This is true; not a word of a lie. I once held a door open for someone in Erie, Pennsylvania, and she said, "Oh, you must be Canadian!"

There are worse national reputations, to be sure. But I mean, seriously, are you telling me it's so unusual to hold a door open for someone in the United States that your conclusion isn't, "Wow, what a nice person," but, "Wow, this person's from another country..."?

What's the thought process here? "Whoops, this person's being considerate. No American would do that. He must be a foreigner. But from what country? Well, given the geography, the most likely one is Canada. Let's check that. ...Hmm, yes, it says here that Canadians have a reputation for being polite. All indications are that this person must be Canadian. In fact, I'm so sure of that conclusion that I feel justified in saying so out loud!"

How could she lose? Either she's on the money, in which case she's going to flatter a Canadian, or else she's giving a sort of complement to a fellow American on the basis of a shared cultural stereotype... still a winning move. There's an off chance she'll actually offend a fellow American, who might respond with, "What, you don't think an American can be polite?" But let's face it: if he's polite enough to hold the door open, he's probably not rude enough to say that. So, like I said, a winning move all around.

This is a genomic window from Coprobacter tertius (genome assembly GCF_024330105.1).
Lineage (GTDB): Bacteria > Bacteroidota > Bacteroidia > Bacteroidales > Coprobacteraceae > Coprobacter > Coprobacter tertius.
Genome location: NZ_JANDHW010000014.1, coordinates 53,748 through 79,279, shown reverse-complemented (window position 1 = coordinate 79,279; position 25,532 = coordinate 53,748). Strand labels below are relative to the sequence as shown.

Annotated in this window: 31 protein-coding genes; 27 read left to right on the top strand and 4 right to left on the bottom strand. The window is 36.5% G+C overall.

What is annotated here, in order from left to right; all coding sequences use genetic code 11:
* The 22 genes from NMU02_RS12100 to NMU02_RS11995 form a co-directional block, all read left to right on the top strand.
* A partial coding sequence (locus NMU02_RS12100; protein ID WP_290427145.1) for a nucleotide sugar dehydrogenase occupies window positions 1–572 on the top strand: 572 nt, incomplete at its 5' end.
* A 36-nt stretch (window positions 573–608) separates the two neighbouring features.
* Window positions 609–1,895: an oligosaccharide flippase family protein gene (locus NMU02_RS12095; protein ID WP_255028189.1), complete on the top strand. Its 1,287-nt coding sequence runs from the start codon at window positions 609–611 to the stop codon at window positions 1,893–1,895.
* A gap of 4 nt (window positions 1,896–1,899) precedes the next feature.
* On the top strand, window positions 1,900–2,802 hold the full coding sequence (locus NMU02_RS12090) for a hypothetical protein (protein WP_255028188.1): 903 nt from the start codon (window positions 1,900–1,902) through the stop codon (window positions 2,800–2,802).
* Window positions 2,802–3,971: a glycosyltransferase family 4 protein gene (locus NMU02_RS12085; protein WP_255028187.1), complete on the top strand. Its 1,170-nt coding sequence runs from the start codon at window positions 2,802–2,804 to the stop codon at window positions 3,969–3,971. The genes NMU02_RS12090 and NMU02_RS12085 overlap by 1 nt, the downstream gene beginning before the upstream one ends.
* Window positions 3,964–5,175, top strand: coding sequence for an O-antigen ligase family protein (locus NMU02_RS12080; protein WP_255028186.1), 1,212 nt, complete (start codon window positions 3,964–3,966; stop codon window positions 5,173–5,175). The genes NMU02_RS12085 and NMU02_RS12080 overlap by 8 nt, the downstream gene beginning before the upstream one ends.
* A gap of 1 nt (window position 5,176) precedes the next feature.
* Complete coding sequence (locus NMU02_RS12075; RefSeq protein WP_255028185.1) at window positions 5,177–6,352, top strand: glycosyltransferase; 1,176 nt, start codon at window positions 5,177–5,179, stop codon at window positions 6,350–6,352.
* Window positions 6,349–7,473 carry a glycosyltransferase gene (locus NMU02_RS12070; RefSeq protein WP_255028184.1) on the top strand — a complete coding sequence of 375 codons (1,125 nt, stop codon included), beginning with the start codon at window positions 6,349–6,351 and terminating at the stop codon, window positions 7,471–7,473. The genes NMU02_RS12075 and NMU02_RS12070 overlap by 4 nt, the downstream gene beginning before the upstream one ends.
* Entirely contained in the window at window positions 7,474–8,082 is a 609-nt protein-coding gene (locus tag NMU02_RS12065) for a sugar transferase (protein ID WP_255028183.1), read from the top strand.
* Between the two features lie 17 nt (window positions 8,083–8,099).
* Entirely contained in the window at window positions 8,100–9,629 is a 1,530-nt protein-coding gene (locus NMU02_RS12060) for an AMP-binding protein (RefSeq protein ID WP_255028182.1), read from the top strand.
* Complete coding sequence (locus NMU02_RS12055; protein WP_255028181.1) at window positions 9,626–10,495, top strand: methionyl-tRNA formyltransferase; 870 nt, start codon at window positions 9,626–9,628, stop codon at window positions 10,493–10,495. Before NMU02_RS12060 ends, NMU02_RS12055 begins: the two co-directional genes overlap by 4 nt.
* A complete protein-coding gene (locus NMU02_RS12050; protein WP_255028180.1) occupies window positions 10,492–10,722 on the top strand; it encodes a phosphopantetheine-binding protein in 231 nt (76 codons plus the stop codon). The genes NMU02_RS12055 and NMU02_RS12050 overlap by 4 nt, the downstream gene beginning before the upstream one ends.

But I think all Americans should do this. Regardless of whether they think the person they're talking to is actually Canadian or not, whenever someone is even the slightest bit polite, they should say, "You must be Canadian!" I think this would promote an ever-increasing level of politeness building on politeness, until at last, the US was indistinguishable from Canada in this regard.

Then, we could take over. Everything from Galveston to Alert would be one place. And at long last, that greatest of dreams would come true...

We'd finally have Alaska. :)

Wednesday, September 14, 2011

Movies, movies, movies

Wow, it's been ages since I posted anything. Not much to say, occupying myself with other things, etc., etc.

Well, this one's about movies. A friend arranged with me to go out last night to a restaurant he found a while ago and we both like... imagine a gourmet greasy-spoon. Sandwiches and pub fare, meals largely under $10, but Beamers and Lexuses parked out front. I am not joking. Anyway, movies. I suggested we take in a movie afterward, and he approved the choice I threw at him. Back to this in a moment.

In the lead up to the movie, there were promos for five others. One sucked; one might be worth seeing, but to my surprise, three really peaked my interest. Of the three, two include George Clooney, two include Philip Seymour Hoffman, and one includes Brad Pitt. These are The Descendants, The Ides of March. and Moneyball. It's been a long, long time since I've haunted the theatres, but it looks like there are some solid cinematic reasons to line up and grab a seat this fall. I'm mostly writing these down here so I don't forget.

The Debt

Okay... the movie we went to see was The Debt. It's the story of three former Massad agents who undertook a mission in the mid-1960s, and how it is affecting their lives in the late 1990s. Helen Mirren stars in it, and for me, that means you can't go wrong.


Don't read any further if you don't want to know what happens.

The movie opens in 1997 when the Sarah, the daughter of two of agents (now divorced) is launching a book about her parents' mission, the story of which is a failed success: failing to bring a Nazi war criminal to justice, her mother, Rachel, managed to shoot him and prevent his escape. Things begin to go wrong when the third agent, about to be driven to the book launch, opts to step in front of a truck instead.